- from the age of 60, if you can justify 480 months of compulsory insurance, continued insurance, voluntary insurance, retroactive buying-in periods and additional periods, including at least 120 months of qualifying periods of compulsory insurance, continued insurance, voluntary insurance and retroactive buying-in periods.
For more information on this topic, the National Health Insurance Fund (Caisse nationale d’assurance pension, CNAP ) should be your first port of call.
[…] a self-employed person may pursue an additional professional activity after the legal retirement age without this affecting his or her pension.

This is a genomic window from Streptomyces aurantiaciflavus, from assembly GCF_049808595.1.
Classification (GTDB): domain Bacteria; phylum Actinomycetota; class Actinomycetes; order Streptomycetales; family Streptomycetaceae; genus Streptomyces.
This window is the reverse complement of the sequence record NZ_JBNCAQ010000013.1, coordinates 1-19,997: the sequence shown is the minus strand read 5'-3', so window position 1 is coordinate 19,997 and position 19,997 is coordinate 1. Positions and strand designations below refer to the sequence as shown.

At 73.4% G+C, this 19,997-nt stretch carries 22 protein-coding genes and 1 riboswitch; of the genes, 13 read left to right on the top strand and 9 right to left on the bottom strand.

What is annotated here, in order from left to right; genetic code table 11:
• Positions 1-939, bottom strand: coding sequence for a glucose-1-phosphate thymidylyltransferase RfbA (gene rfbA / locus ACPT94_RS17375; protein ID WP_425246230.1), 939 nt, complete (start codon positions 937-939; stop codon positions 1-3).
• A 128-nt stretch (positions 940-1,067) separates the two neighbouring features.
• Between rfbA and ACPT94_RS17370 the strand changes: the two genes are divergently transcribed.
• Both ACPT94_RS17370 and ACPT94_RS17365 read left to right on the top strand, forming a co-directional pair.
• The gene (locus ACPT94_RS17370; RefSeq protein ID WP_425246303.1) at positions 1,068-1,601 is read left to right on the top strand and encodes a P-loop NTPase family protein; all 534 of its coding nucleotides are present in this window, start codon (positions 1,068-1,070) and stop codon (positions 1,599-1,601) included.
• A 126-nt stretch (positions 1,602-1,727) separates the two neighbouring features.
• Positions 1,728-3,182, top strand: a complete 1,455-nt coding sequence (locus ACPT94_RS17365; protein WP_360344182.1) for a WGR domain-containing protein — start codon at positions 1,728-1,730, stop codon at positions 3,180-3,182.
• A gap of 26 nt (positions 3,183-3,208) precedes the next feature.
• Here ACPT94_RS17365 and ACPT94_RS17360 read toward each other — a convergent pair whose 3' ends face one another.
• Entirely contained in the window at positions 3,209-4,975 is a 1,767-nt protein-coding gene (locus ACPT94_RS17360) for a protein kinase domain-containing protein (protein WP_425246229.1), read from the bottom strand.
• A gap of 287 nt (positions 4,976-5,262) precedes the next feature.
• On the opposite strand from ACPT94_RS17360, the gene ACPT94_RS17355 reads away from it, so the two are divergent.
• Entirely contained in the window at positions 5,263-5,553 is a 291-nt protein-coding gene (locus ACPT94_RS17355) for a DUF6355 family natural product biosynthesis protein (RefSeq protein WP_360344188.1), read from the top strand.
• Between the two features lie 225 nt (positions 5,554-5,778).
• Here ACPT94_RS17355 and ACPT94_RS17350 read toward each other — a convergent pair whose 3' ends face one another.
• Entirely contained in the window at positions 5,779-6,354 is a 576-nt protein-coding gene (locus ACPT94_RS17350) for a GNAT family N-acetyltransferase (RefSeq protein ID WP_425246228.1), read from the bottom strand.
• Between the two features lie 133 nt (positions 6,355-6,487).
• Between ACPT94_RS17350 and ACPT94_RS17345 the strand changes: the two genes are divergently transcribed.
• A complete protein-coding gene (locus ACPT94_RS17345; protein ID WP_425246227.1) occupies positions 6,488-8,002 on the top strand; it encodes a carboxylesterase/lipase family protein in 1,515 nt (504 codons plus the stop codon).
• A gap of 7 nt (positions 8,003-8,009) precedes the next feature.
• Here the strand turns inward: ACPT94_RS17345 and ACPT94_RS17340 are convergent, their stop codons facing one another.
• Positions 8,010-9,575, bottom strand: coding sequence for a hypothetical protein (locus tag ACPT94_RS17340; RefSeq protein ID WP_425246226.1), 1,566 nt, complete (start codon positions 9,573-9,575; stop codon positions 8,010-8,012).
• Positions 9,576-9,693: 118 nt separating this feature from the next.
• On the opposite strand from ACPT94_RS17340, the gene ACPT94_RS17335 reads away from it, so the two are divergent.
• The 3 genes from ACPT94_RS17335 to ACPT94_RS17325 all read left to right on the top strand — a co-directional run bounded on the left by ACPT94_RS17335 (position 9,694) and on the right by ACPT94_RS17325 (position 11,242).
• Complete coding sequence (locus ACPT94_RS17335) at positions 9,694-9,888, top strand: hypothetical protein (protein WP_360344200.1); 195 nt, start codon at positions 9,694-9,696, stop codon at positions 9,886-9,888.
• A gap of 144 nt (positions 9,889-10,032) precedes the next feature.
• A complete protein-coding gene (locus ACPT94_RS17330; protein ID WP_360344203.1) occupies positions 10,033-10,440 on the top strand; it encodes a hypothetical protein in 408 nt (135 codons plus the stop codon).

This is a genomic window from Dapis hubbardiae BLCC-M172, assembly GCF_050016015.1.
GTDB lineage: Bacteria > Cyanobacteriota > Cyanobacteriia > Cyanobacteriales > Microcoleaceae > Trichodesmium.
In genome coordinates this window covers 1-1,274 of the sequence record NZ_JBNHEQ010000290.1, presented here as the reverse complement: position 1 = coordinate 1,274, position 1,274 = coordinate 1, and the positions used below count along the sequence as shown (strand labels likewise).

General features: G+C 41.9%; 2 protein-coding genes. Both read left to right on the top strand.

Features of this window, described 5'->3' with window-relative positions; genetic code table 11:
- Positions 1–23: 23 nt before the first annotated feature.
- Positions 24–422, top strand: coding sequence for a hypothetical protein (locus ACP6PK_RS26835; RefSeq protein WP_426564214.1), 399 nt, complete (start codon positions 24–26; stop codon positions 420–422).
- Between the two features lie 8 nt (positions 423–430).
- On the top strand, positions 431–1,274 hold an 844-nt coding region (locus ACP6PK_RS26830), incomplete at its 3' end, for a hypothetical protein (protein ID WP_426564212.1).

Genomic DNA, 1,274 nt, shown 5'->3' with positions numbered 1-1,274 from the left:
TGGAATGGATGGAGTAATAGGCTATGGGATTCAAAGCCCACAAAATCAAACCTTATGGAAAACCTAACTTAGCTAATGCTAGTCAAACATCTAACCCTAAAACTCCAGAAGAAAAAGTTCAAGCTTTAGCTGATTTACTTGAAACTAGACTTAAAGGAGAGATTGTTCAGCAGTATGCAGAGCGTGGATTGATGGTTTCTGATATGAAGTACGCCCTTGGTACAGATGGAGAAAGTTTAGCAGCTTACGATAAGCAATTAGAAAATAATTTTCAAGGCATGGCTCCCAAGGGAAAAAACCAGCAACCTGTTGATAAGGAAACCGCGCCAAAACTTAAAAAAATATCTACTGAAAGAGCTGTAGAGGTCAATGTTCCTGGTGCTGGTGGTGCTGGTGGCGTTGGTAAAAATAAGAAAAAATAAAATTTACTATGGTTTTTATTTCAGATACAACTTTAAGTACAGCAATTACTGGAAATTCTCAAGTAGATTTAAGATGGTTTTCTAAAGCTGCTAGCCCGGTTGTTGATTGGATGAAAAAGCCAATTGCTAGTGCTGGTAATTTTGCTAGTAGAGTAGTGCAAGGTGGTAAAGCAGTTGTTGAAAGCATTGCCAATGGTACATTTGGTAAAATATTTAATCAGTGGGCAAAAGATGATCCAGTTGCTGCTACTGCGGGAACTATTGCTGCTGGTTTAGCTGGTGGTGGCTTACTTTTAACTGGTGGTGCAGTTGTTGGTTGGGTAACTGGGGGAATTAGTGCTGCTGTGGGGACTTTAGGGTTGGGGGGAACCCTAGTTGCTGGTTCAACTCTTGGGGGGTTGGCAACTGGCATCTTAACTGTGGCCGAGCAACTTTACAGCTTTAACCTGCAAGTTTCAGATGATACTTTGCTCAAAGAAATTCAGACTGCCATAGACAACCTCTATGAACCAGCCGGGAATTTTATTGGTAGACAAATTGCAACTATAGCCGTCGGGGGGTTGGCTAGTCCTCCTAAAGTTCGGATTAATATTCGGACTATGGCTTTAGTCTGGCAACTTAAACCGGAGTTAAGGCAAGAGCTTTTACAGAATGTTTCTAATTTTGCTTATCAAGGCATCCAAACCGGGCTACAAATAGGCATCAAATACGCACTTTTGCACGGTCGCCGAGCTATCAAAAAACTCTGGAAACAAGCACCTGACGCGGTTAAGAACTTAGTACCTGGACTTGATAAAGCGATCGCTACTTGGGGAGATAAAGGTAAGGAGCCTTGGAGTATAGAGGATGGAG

A self-employed person with a retirement pension is entitled to pursue a professional activity after the legal retirement age without this affecting his or her pension entitlements. On the other hand, in the case of an early old-age pension, the amount of income generated influences the granting, continued payout and calculation of the pension depending on whether it relates to paid work or not. If the income relates to a self-employed activity, the early old-age pension is withdrawn if the revenue spread over a calendar year exceeds one-third of the minimum monthly social wage, currently €836.08.
When calculating your statutory pension entitlements you must consider two things:
- flat-rate surcharges (linked to your annuities as an insured person, i.e. the maximum insurance period of 40 years);